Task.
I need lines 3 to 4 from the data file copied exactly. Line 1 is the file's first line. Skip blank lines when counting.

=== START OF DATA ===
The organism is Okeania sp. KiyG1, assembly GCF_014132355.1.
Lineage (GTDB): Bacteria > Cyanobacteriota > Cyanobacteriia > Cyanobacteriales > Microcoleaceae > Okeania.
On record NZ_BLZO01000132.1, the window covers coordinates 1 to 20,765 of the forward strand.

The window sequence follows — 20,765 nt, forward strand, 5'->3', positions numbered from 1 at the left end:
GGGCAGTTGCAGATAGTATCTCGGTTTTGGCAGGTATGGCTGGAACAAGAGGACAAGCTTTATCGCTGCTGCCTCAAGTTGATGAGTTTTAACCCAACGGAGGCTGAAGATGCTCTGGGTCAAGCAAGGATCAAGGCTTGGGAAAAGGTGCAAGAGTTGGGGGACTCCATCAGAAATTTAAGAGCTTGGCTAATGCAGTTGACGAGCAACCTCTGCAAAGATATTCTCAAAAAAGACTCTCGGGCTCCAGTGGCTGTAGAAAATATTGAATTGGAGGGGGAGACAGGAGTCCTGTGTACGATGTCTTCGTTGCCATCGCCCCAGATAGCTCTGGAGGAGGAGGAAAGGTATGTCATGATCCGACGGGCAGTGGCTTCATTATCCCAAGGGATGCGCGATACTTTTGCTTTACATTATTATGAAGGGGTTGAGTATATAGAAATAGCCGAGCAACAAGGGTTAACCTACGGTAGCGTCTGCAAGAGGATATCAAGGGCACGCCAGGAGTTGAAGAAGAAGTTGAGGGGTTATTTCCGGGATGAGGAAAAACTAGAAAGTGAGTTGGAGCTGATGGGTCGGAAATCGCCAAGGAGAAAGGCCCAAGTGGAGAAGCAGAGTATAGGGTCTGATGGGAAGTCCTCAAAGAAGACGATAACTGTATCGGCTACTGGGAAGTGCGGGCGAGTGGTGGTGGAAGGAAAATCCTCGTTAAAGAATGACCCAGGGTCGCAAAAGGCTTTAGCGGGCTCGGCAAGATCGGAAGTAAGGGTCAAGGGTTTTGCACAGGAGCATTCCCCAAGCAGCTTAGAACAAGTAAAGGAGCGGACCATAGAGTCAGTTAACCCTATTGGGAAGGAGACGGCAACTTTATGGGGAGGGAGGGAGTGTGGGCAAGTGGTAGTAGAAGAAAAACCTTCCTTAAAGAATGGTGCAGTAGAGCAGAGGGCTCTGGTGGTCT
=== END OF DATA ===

On record NZ_BLZO01000132.1, the window covers coordinates 1 to 20,765 of the forward strand.

The window sequence follows — 20,765 nt, forward strand, 5'->3', positions numbered from 1 at the left end: